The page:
Sleepaway Camp (1983) d. Robert Hiltzik (USA)
The phrase “You can never watch the same movie twice” is one that I’ve used many a time to describe my shifting cinematic perceptions from one viewing to the next. The films don’t change, but as I continue to grow (I wouldn’t go so far as to say “mature”) and consume greater varieties of the wild and woolly, my entertainment palate waxes and wanes like the October moon. Pieces of celluloid gold turn to muck monsters upon revisit while crapfests become craptastic as familiarity breeds contentment. Case in point, when I first got around to seeing Robert Hiltzik’s late-phase slasher on video in 2004, I pretty much tore it to pieces, naming the WTF ending its only redeeming feature.
Behold the Foolish capsule review of yore:
Every once in a while, a horror movie delivers a moment so unusual and startling, the viewer is compelled to recommend it, if only to have someone with whom to share the experience. Call it the “Dude, you gotta see this!” factor. Such is the case with this staggeringly inept Friday the 13th knockoff, which developed its cult status due to “The Scene” that closes the flick. The rest of the running time, however, is an excruciating slog, unless listening to prepubescent campers swear like sailors is your idea of a good time. What plot there is concerns introverted teen Angela’s (Felissa Rose) persecution at the hands of the “cool” chicks at Camp Arawak. Soon enough, her tormentors begin to meet laughably unsavory ends.
Scarier by far than the spree of outlandish slayings (murder by curling iron, anyone?), though, is the Salvation Army-reject ’80s clothing with which the errant costume designer saw fit to punish cast and audience. Death by pots of boiling corn? Killer hornet nests in outhouses? Counselor Ronnie’s orange muscle shirts and short-shorts? Who could make up this drivel? Why, none other than writer/director Robert Hiltzik, who opens his movie with a dedication: “To Mom, a doer.” (Touching stuff, Bobby. Now go sit in that corner and think about what you’ve done.) While this cinematic burned marshmallow elicits neither goose-pimpling nor gore-induced gagging, the notorious ending lives up to its reputation as one of the most memorably bizarre...ever. (Dude, you gotta see this.)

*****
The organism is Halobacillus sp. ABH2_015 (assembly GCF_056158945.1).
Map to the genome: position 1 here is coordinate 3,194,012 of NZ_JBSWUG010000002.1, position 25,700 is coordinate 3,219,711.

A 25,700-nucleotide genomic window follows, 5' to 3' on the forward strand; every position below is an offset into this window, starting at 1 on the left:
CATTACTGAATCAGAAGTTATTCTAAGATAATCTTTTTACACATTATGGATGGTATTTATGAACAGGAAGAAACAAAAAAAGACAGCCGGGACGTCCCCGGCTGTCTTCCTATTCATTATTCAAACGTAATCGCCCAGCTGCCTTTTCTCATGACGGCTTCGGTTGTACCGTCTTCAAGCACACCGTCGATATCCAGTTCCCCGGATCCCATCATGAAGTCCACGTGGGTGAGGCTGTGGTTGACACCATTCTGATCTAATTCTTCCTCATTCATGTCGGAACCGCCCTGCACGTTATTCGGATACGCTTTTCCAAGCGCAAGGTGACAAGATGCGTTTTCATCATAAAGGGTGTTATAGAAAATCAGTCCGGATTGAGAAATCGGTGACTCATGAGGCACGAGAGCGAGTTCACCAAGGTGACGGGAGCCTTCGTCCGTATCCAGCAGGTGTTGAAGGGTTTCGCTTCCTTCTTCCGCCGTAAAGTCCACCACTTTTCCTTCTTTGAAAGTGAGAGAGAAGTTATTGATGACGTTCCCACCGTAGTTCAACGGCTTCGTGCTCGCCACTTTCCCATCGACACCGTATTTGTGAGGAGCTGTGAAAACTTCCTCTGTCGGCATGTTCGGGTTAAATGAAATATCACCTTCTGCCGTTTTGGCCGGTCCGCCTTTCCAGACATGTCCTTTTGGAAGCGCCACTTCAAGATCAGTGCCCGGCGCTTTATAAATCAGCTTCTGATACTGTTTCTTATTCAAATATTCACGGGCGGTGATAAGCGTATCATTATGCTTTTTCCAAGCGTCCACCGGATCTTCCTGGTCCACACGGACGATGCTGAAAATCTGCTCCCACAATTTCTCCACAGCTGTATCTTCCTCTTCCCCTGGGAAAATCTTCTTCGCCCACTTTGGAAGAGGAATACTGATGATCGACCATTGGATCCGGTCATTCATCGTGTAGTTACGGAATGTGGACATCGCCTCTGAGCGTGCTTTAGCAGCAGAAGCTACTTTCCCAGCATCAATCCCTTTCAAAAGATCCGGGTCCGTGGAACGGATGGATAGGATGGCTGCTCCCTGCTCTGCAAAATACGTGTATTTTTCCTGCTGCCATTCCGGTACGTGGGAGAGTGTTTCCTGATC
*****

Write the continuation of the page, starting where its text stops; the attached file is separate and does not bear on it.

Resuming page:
Based on the above rant, it will come to no surprise that I never bothered to revisit the source of my misery in the decade that followed (although I did eventually check out the Pamela Springsteen-starring sequels and found them vastly more entertaining than their predecessor).
|"Three commentary tracks???? Noooooooooooooo...."|
And darned if I didn’t have a good time.
“Staggeringly inept?” “Excruciating slog?” With all apologies to my younger, far more mainstream mid-millennial mindset, far from it. Granted, a decade ago, I had barely worked my way through the Friday the 13th, Halloween, and Nightmare on Elm Street franchises that I had previously abandoned, much less started paying any serious mind to the independent slasher scene, so I can hopefully be forgiven for not realizing that our film du jour represents one of the more polished and genuinely intriguing entries of the dead kids cycle. Does it have its flaws? Absolutely. But as I’ve evolved (again, no claims to maturity), I find I’m more appreciative of the charms yielded by scenery-chewing amateurs, ridiculously fake mustaches, slightly creepy counselor/camp owner relationships, and bizarro narrative suckerpunches, all of which Sleepaway Camp has in spades.